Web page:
June 16, 2023

Carousels That Shouldn't Be Carousels

Why do so many brands bury their message?

That's one of things that irks me about carousel posts on social media. They give the hook in the first image, teasing the audience about a surprising truth, but they don't reveal it in the next slide. They try to tease the audience some more. And then some more. They make you swipe until the last slide.

I hate it because of three things:

  • It's insulting. It might have worked before, when carousels were new, but it became tiring. It's just obvious manipulation now. To get you to swipe and tell the algorithm that the post is engaging.
  • It's the equivalent of that person you talk to at an event who rambles on and on, never really landing on his point. You know that guy. When you ask him a question, he says so many other things except what you asked about. Or that colleague who always talks in meetings, but doesn't add new insights. He overcompensates, talking for too long to look good. And that's how it looks in carousels—they don't have much to say, but still want to take up all the space.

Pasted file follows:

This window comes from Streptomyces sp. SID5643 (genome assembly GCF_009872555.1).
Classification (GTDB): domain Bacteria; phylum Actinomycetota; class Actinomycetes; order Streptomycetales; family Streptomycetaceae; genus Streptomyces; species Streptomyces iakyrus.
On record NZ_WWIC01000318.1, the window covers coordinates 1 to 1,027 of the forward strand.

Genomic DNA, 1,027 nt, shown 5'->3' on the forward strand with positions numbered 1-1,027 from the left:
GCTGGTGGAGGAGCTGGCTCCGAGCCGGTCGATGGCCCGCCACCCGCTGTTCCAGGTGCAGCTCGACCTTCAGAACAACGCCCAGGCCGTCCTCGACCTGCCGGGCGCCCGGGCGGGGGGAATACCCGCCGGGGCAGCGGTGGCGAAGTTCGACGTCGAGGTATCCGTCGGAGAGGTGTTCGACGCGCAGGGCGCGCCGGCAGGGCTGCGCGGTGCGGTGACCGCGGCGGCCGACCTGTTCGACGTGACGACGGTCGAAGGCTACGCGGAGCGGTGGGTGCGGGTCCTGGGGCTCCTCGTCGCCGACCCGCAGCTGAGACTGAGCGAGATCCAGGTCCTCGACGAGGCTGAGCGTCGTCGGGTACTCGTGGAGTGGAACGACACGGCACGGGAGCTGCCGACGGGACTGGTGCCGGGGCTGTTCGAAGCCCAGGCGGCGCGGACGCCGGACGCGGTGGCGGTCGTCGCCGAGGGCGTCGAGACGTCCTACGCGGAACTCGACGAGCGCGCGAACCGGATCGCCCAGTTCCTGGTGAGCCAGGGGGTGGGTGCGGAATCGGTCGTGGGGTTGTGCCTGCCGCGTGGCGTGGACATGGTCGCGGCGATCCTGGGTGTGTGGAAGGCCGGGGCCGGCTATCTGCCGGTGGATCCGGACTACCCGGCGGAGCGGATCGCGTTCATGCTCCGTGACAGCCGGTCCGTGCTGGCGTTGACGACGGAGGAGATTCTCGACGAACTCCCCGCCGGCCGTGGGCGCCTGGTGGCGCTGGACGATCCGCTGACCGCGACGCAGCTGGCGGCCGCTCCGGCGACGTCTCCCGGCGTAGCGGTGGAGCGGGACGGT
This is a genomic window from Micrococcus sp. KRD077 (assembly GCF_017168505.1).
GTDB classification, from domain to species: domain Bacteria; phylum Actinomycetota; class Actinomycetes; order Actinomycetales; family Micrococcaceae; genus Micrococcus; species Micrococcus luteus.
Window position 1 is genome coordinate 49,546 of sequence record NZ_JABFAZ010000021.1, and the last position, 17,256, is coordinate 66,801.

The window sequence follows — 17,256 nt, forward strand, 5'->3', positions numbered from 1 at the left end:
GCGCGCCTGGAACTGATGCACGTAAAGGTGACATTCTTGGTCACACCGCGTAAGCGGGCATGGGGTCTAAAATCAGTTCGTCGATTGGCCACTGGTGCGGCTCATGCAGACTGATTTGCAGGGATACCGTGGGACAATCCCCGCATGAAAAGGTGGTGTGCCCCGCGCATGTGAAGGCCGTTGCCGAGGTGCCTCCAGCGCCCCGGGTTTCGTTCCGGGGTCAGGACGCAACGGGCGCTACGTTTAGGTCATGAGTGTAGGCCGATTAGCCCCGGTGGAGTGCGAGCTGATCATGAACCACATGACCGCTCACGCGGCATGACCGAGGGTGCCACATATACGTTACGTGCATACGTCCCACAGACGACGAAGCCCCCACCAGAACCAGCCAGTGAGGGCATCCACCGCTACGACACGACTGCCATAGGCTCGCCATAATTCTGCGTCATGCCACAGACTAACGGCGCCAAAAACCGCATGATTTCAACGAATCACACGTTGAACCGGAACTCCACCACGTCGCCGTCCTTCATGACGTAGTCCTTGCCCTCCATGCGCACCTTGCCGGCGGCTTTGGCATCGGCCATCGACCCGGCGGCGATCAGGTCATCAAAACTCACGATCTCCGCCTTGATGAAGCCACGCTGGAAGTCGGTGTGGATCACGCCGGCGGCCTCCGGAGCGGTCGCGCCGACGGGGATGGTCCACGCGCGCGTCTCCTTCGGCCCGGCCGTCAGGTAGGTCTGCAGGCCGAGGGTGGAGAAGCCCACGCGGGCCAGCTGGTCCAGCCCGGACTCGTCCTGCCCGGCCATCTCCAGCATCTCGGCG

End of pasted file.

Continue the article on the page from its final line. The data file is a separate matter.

• It wastes my time. Those slides preceding the key message don't add any value. You got me at the hook. We don't need more teasing. Say what you want to say. Tell me the most important thing you've got to share, and then follow that up with arguments that support it.

Those carousels just add to the noise. Don't post a carousel with 10 images because that's what the "best practice" is. A short, well-delivered message in an image is better.

If you want to post a carousel, make them want to swipe because you're interesting. Don't make them swipe because you're rambling, only to find out there isn't much substance in the end.

You'd leave the audience thinking, "Fool me once..."